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Jeremy Aldermartin
Jeremy Aldermartin, Solicitor
Category: Property Law
Satisfied Customers: 9627
Experience:  Dual qualified Solicitor and Attorney
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Is anyone a specialist in commonhold properties?

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Is anyone a specialist in commonhold properties?

I've been working hard to find a Professional to assist you with your question, but sometimes finding the right Professional can take a little longer than expected.

I wonder whether you're ok with continuing to wait for an answer. If you are, please let me know and I will continue my search. If not, feel free to let me know and I will cancel this question for you.

Thank you!

Hi thank you for your message, please note that I will look to provide an accurate but nevertheless speedy reply to your inquiry. I will endeavour to help you today.

What would you like to know?

Without a response to my query I can only provide a general answer. If you want to find a solicitor to assist with this process and represent you at the hearing you can find a solicitor using the Law Society find a solicitor search option here: You can search by town or postcode to find one near you, as well as area of law in this case property law.

I trust this assists you in understanding your position however, should you have any supplementary inquiries, do not hesitate to ask and I will look to clarify or expand on my previous response.

Customer: replied 14 days ago.
Apologies for not replying sooner - life got in the way!
I am trying to weigh up the pros and cons of leasehold with share of freehold Vs commonhold. I live in a development of 11 houses and some common land. We/the residents own the freehold of the whole site and manage it through a limited company that we are all directors of (limited by guarantee). We are weighing up whether it would be better to go down the commonhold route. What would you say the pros and cons of each structure are?
Ok well for these purposes freehold means you own your property and a share of the total land area so you would need to contribute towards the costs of maintaining that. You would however also have a say what happens to the common land areas. In relation to a commonhold, commonhold is a form of ownership (or tenure) for multi-occupancy developments. Each unit-holder owns the freehold of their home, and a commonhold or residents’ association owns and manages the common parts of the property. There are standardised rules for commonhold. There is really not a great deal of difference between having freeholders who have a share of ownership of the common areas and a commonhold arrangement. I trust this assists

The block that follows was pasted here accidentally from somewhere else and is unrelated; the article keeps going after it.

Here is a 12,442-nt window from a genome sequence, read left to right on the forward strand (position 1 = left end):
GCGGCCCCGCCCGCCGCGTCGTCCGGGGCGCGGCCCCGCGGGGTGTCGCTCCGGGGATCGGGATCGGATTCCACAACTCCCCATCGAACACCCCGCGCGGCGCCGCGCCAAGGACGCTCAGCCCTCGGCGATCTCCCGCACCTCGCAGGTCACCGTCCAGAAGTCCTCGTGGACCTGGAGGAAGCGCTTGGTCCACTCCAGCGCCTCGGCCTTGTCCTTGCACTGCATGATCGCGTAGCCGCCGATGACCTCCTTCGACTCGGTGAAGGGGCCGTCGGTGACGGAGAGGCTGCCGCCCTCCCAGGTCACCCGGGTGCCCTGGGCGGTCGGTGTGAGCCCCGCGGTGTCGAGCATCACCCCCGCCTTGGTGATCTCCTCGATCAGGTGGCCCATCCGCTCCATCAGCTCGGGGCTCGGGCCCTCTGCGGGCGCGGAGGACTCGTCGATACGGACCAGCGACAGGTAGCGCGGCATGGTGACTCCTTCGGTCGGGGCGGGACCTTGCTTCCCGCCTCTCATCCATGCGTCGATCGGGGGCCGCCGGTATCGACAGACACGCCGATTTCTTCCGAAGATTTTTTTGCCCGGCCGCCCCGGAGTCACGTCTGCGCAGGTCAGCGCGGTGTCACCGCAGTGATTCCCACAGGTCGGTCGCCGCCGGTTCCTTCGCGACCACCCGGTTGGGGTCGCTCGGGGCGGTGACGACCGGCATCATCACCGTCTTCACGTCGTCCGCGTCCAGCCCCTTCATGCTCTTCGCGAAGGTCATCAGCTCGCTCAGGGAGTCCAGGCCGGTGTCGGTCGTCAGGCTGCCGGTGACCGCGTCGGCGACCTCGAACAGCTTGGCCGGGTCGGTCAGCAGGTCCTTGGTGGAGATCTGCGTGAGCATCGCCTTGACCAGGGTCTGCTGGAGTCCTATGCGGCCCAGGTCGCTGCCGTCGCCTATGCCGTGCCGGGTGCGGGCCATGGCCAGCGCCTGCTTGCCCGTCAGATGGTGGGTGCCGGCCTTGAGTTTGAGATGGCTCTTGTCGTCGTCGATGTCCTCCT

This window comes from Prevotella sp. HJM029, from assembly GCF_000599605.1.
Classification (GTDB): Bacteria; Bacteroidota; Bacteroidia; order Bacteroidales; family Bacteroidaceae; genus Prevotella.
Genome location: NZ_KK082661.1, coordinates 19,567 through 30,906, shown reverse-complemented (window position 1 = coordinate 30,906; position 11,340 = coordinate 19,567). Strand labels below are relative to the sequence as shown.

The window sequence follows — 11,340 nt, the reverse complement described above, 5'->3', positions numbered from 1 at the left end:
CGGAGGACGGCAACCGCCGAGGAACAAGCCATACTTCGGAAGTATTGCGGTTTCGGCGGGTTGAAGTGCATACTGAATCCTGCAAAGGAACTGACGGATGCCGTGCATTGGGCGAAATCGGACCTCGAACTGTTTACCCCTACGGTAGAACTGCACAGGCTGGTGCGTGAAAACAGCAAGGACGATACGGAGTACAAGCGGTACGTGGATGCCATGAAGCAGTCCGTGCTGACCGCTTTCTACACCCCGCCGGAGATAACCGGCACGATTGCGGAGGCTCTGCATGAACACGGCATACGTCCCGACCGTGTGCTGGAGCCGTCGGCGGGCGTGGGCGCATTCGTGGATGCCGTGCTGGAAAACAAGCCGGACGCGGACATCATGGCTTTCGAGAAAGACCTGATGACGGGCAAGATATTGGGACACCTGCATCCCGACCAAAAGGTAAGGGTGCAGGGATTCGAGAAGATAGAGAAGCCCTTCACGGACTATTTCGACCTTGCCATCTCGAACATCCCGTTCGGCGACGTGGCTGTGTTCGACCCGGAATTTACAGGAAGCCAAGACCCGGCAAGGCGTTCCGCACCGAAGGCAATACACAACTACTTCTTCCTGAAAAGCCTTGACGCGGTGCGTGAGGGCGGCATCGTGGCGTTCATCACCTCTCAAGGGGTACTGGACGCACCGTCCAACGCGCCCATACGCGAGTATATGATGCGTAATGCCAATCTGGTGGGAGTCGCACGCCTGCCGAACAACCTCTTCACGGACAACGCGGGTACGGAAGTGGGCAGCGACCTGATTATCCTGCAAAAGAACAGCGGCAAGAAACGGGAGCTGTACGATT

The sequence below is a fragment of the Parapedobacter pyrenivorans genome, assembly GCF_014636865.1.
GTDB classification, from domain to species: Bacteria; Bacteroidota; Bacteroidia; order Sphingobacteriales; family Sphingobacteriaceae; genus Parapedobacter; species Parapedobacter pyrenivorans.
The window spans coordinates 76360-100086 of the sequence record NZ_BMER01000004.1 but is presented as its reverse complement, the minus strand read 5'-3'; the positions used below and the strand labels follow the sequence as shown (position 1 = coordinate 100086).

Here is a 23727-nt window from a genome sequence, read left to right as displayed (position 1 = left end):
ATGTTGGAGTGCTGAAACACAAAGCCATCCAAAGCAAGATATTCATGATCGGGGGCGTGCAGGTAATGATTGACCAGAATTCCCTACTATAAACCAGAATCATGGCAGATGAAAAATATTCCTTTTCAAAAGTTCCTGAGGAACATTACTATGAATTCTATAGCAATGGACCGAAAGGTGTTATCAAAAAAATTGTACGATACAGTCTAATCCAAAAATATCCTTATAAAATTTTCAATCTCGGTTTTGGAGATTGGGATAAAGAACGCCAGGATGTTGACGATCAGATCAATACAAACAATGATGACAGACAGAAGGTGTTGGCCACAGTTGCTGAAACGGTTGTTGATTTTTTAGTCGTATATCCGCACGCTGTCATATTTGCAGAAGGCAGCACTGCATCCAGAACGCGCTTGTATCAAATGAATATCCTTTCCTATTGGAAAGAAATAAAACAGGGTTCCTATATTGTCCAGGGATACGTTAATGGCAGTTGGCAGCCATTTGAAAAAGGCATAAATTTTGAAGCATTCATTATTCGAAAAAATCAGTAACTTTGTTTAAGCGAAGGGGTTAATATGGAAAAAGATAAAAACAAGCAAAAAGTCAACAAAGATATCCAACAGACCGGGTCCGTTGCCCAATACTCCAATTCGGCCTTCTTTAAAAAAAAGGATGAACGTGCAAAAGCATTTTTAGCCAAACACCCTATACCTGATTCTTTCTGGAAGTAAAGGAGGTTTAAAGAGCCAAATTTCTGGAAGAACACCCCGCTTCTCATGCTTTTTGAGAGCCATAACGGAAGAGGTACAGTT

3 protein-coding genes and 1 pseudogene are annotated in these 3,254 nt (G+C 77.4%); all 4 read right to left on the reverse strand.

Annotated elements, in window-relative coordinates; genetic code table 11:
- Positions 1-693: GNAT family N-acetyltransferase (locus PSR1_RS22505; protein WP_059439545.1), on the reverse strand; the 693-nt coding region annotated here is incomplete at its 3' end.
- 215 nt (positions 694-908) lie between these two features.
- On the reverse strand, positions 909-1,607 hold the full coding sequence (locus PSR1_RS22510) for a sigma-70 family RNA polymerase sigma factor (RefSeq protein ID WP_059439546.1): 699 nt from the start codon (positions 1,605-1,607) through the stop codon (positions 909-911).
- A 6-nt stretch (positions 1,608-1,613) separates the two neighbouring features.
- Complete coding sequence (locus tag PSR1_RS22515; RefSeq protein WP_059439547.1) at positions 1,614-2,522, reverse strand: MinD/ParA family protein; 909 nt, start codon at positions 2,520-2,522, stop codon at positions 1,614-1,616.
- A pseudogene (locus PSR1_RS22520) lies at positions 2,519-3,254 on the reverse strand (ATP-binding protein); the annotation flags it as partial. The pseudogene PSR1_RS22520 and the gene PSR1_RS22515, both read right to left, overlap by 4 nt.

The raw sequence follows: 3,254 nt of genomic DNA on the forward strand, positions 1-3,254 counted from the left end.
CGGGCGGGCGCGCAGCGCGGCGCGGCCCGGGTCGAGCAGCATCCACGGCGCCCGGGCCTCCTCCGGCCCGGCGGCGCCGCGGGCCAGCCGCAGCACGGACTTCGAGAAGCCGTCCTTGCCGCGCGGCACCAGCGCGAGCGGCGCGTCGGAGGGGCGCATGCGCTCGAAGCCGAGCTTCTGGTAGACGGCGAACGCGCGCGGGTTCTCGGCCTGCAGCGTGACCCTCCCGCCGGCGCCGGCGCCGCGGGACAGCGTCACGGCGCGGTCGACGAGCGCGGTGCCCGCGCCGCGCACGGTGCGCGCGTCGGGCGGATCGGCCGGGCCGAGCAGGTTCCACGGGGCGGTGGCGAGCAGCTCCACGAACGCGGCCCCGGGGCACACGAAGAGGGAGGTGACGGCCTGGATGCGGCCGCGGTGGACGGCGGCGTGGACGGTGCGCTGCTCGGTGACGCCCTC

Customer: replied 14 days ago.
One of our concerns is that the current arrangement means that someone might want to own their freehold and it would presumably be difficult for us to do them from doing so? However, this complicates the structure as the unit holders that buy their freehold are also directors of the management company, so they would effectively own a share of everyone else's freehold too ? This doesn't seem fair
If the freehold is owned, controlled and managed by a company now, any new purchaser could not demand their share of the freehold be transferred to them because that would need to be approved by the company and that would need a majority vote of the shareholders of the company ie all the other properties. I trust this assists
Customer: replied 14 days ago.
But if the majority of shareholders didn't approve the transfer/purchase, could the residents who want their individual freehold not go to a tribunal and potentially force the issue?
They could try but there would be no basis for it. That would be the structure in place when they bought it and with no expectation that would change. I trust this assists
Customer: replied 14 days ago.
Would the Leasehold reform act 1967 not be a basis for someone to go down the enfranchisement route?
Customer: replied 14 days ago.
Or is this complicates because effectively they already own a share of the freehold?
Customer: replied 14 days ago.
No because they own a share of the freehold. They can enfranchise themselves because they are already enfranchised. The enfranchisement provisions apply to leaseholders. I trust this assists
Customer: replied 14 days ago.
Sorry, did you mean to say they can't enfranchise themselves?
exactly. I trust this assists
Customer: replied 14 days ago.
Thank you, that's helpful
Happy to help take care
Jeremy Aldermartin, Solicitor
Category: Property Law
Satisfied Customers: 9627
Experience: Dual qualified Solicitor and Attorney
Jeremy Aldermartin and other Property Law Specialists are ready to help you
Customer: replied 9 days ago.
I have thought of another question! Our development has a very distinct look and the lease has various restrictions about what you can and can't do to the outside of your property. If we moved to commonhold, would it be possible to specify similar restrictions - say in the commonhold statement?

Yes that would be perfectly possible. I trust this assists